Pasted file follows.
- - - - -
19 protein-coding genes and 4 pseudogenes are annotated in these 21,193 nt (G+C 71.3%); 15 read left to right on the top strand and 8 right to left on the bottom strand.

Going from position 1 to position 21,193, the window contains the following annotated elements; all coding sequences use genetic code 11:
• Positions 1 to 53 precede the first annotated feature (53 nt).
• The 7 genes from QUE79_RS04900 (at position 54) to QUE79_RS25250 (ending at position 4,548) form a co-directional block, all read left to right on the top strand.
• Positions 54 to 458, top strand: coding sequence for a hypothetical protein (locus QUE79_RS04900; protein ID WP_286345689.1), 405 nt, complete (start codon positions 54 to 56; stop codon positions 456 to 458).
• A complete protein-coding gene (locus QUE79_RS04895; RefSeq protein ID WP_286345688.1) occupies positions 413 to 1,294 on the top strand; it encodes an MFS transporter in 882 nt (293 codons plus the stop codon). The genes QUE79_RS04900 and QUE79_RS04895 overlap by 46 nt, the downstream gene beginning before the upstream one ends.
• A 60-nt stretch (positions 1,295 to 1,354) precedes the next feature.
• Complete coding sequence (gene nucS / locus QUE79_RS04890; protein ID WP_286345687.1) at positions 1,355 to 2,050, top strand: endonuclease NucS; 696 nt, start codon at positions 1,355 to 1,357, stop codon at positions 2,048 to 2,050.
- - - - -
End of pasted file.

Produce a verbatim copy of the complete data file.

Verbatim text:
19 protein-coding genes and 4 pseudogenes are annotated in these 21,193 nt (G+C 71.3%); 15 read left to right on the top strand and 8 right to left on the bottom strand.

Going from position 1 to position 21,193, the window contains the following annotated elements; all coding sequences use genetic code 11:
• Positions 1 to 53 precede the first annotated feature (53 nt).
• The 7 genes from QUE79_RS04900 (at position 54) to QUE79_RS25250 (ending at position 4,548) form a co-directional block, all read left to right on the top strand.
• Positions 54 to 458, top strand: coding sequence for a hypothetical protein (locus QUE79_RS04900; protein ID WP_286345689.1), 405 nt, complete (start codon positions 54 to 56; stop codon positions 456 to 458).
• A complete protein-coding gene (locus QUE79_RS04895; RefSeq protein ID WP_286345688.1) occupies positions 413 to 1,294 on the top strand; it encodes an MFS transporter in 882 nt (293 codons plus the stop codon). The genes QUE79_RS04900 and QUE79_RS04895 overlap by 46 nt, the downstream gene beginning before the upstream one ends.
• A 60-nt stretch (positions 1,295 to 1,354) precedes the next feature.
• Complete coding sequence (gene nucS / locus QUE79_RS04890; protein ID WP_286345687.1) at positions 1,355 to 2,050, top strand: endonuclease NucS; 696 nt, start codon at positions 1,355 to 1,357, stop codon at positions 2,048 to 2,050.